Abby Donelson showed up at Comfort Zone Camp the spring after her father died, not knowing exactly what she was getting into.
She had never attended an overnight camp, much less one with a mission of trying to help grieving children. Soon enough, though, her apprehension melted away: She was among peers dealing with loss and counselors who were sensitive to their needs.
“I really didn’t want to leave,” said Donelson, now 22, who was 8 when her father died. “It was just an amazing feeling … meeting people that are the same as you.”
Lynne Hughes knew well that journey – her mother died when she was 9, her father when she was 12. "You live every day wondering who's going to take care of you," she once said.
In 2019, Hughes marks the 20th anniversary of Comfort Zone Camp, which she founded to help families who are, in her words, “at their most vulnerable and feeling very alone.”
What was the nation's first full-time bereavement camp has now served about 20,000 children across the country – in its hometown Richmond area, of course, but also in California, Massachusetts, New Jersey and North Carolina. It also partners with organizations around the country to hold camps in other communities.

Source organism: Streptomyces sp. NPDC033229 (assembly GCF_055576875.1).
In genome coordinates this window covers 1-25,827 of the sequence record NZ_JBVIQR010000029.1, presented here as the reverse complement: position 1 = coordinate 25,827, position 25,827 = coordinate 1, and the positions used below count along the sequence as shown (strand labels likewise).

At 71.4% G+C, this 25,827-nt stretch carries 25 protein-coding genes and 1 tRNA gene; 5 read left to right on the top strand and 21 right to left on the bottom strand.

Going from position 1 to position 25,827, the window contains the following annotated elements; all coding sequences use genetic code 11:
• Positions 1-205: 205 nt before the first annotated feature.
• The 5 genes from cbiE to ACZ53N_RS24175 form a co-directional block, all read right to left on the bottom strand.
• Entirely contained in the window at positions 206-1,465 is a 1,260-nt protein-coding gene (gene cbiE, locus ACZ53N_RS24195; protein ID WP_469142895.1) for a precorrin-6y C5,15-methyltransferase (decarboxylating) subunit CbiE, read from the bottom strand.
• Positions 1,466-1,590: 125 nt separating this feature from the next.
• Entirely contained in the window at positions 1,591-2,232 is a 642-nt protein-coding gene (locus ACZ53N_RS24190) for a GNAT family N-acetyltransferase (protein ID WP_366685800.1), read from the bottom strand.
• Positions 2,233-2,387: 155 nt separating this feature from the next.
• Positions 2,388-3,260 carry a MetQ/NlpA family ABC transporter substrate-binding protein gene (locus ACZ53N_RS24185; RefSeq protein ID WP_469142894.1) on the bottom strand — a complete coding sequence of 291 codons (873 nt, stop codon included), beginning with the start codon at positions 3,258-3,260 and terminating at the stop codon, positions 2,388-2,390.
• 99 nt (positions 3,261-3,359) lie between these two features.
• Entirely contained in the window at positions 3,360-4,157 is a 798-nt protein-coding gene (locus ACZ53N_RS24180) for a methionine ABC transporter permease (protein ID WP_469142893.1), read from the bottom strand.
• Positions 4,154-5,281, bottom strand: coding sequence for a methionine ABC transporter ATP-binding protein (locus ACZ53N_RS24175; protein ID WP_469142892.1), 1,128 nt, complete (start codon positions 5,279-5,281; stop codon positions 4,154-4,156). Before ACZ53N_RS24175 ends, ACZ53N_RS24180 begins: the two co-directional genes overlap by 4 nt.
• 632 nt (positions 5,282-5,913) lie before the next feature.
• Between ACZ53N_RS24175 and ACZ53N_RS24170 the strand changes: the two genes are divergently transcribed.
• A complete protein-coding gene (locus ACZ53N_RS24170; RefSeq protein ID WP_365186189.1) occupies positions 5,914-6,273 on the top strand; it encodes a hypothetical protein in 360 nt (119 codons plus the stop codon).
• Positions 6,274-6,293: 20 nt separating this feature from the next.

The camps, which are free, try to create a warm atmosphere where children – combining fun and serious work – can open up about how they feel about the loss in their lives.
"We don’t cure or fix them, but we try to validate what they’re feeling or thinking and give them some tools so when the tough days come up outside of camp, they can better navigate it,” Hughes said.
Beyond the camps, Hughes and Comfort Zone associates have coached school counselors on how to deal with the death of a student and helped families prepare for the death of a terminally ill parent.
“We’ve just tried to fill a need in our community that wasn’t being met,” she said.